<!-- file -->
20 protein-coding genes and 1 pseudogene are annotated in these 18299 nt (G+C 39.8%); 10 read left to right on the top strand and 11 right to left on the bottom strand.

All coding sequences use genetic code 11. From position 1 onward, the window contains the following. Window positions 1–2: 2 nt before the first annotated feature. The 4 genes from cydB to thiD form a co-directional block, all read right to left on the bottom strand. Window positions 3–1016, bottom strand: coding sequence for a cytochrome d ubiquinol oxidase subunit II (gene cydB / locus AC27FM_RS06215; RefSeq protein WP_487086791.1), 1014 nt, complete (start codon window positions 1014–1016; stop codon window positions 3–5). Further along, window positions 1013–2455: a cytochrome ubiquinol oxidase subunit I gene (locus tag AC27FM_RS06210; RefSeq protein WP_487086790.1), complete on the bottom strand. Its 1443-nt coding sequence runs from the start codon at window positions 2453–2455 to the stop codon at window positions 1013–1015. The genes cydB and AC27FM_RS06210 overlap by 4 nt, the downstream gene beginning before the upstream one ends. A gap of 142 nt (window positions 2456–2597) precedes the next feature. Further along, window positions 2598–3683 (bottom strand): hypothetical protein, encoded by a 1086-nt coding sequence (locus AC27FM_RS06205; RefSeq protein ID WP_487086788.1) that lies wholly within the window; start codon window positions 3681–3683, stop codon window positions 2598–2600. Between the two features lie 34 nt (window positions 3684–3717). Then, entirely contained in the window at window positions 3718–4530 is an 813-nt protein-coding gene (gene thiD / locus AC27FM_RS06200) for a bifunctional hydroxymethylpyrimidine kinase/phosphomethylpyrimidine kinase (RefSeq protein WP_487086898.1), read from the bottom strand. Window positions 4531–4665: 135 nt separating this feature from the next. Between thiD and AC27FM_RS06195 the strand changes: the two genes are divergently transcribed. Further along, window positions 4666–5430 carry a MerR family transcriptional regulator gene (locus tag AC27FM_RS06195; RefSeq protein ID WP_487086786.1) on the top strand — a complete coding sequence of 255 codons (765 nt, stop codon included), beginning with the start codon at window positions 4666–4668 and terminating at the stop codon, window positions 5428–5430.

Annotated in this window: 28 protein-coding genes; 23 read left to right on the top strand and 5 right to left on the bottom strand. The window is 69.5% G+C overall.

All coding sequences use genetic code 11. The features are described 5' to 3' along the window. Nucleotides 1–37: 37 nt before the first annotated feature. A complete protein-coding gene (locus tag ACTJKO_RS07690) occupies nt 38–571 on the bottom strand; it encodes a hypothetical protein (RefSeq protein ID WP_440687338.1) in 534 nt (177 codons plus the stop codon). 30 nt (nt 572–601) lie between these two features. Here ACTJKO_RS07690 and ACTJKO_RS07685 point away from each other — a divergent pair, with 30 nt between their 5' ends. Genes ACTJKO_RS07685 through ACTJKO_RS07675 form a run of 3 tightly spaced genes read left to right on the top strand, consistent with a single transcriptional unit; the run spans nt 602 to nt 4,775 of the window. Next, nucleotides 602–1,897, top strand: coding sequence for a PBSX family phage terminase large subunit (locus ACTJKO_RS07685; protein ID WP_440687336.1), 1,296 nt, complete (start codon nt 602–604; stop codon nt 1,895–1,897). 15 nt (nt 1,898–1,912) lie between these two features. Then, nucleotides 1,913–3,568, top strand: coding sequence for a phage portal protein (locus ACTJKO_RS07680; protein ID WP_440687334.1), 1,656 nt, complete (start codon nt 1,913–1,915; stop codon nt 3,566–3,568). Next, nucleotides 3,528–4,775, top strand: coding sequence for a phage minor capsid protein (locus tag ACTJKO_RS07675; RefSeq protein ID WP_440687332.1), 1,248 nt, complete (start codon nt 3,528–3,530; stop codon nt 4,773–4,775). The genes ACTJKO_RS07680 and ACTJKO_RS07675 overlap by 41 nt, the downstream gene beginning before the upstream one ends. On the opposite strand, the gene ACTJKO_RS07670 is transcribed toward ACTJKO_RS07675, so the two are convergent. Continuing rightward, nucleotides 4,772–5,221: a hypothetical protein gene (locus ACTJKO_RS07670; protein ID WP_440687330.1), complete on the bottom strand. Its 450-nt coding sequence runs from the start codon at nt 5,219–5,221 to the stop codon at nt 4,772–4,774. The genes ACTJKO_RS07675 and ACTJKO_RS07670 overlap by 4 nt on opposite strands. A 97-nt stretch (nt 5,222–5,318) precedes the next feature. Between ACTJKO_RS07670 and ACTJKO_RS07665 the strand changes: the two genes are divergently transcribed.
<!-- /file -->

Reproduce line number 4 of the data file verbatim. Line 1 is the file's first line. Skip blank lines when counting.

All coding sequences use genetic code 11. The features are described 5' to 3' along the window. Nucleotides 1–37: 37 nt before the first annotated feature. A complete protein-coding gene (locus tag ACTJKO_RS07690) occupies nt 38–571 on the bottom strand; it encodes a hypothetical protein (RefSeq protein ID WP_440687338.1) in 534 nt (177 codons plus the stop codon). 30 nt (nt 572–601) lie between these two features. Here ACTJKO_RS07690 and ACTJKO_RS07685 point away from each other — a divergent pair, with 30 nt between their 5' ends. Genes ACTJKO_RS07685 through ACTJKO_RS07675 form a run of 3 tightly spaced genes read left to right on the top strand, consistent with a single transcriptional unit; the run spans nt 602 to nt 4,775 of the window. Next, nucleotides 602–1,897, top strand: coding sequence for a PBSX family phage terminase large subunit (locus ACTJKO_RS07685; protein ID WP_440687336.1), 1,296 nt, complete (start codon nt 602–604; stop codon nt 1,895–1,897). 15 nt (nt 1,898–1,912) lie between these two features. Then, nucleotides 1,913–3,568, top strand: coding sequence for a phage portal protein (locus ACTJKO_RS07680; protein ID WP_440687334.1), 1,656 nt, complete (start codon nt 1,913–1,915; stop codon nt 3,566–3,568). Next, nucleotides 3,528–4,775, top strand: coding sequence for a phage minor capsid protein (locus tag ACTJKO_RS07675; RefSeq protein ID WP_440687332.1), 1,248 nt, complete (start codon nt 3,528–3,530; stop codon nt 4,773–4,775). The genes ACTJKO_RS07680 and ACTJKO_RS07675 overlap by 41 nt, the downstream gene beginning before the upstream one ends. On the opposite strand, the gene ACTJKO_RS07670 is transcribed toward ACTJKO_RS07675, so the two are convergent. Continuing rightward, nucleotides 4,772–5,221: a hypothetical protein gene (locus ACTJKO_RS07670; protein ID WP_440687330.1), complete on the bottom strand. Its 450-nt coding sequence runs from the start codon at nt 5,219–5,221 to the stop codon at nt 4,772–4,774. The genes ACTJKO_RS07675 and ACTJKO_RS07670 overlap by 4 nt on opposite strands. A 97-nt stretch (nt 5,222–5,318) precedes the next feature. Between ACTJKO_RS07670 and ACTJKO_RS07665 the strand changes: the two genes are divergently transcribed.